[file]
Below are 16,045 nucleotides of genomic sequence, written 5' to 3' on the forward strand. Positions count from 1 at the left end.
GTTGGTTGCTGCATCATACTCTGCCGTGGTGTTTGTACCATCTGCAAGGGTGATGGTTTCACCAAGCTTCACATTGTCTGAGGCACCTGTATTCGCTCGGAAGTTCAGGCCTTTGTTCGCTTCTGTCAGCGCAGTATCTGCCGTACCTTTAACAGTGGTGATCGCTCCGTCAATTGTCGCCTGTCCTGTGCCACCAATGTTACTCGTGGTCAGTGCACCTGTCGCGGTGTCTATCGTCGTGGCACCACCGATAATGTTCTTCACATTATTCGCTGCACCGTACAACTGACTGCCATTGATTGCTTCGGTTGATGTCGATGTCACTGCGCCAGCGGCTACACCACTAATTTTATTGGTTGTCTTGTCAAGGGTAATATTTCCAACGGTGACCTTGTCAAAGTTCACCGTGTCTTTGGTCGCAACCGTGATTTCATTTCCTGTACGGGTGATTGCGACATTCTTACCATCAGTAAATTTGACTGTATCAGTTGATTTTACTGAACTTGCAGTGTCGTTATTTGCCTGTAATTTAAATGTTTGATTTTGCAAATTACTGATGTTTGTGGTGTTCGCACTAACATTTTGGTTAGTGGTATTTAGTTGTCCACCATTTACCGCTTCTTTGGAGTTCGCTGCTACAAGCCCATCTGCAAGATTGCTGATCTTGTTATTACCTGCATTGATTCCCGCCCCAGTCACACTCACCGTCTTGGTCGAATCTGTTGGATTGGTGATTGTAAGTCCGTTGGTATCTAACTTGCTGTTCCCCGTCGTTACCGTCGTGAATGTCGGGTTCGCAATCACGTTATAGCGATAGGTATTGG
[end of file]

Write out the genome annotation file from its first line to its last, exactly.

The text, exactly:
Below are 16,045 nucleotides of genomic sequence, written 5' to 3' on the forward strand. Positions count from 1 at the left end.
GTTGGTTGCTGCATCATACTCTGCCGTGGTGTTTGTACCATCTGCAAGGGTGATGGTTTCACCAAGCTTCACATTGTCTGAGGCACCTGTATTCGCTCGGAAGTTCAGGCCTTTGTTCGCTTCTGTCAGCGCAGTATCTGCCGTACCTTTAACAGTGGTGATCGCTCCGTCAATTGTCGCCTGTCCTGTGCCACCAATGTTACTCGTGGTCAGTGCACCTGTCGCGGTGTCTATCGTCGTGGCACCACCGATAATGTTCTTCACATTATTCGCTGCACCGTACAACTGACTGCCATTGATTGCTTCGGTTGATGTCGATGTCACTGCGCCAGCGGCTACACCACTAATTTTATTGGTTGTCTTGTCAAGGGTAATATTTCCAACGGTGACCTTGTCAAAGTTCACCGTGTCTTTGGTCGCAACCGTGATTTCATTTCCTGTACGGGTGATTGCGACATTCTTACCATCAGTAAATTTGACTGTATCAGTTGATTTTACTGAACTTGCAGTGTCGTTATTTGCCTGTAATTTAAATGTTTGATTTTGCAAATTACTGATGTTTGTGGTGTTCGCACTAACATTTTGGTTAGTGGTATTTAGTTGTCCACCATTTACCGCTTCTTTGGAGTTCGCTGCTACAAGCCCATCTGCAAGATTGCTGATCTTGTTATTACCTGCATTGATTCCCGCCCCAGTCACACTCACCGTCTTGGTCGAATCTGTTGGATTGGTGATTGTAAGTCCGTTGGTATCTAACTTGCTGTTCCCCGTCGTTACCGTCGTGAATGTCGGGTTCGCAATCACGTTATAGCGATAGGTATTGG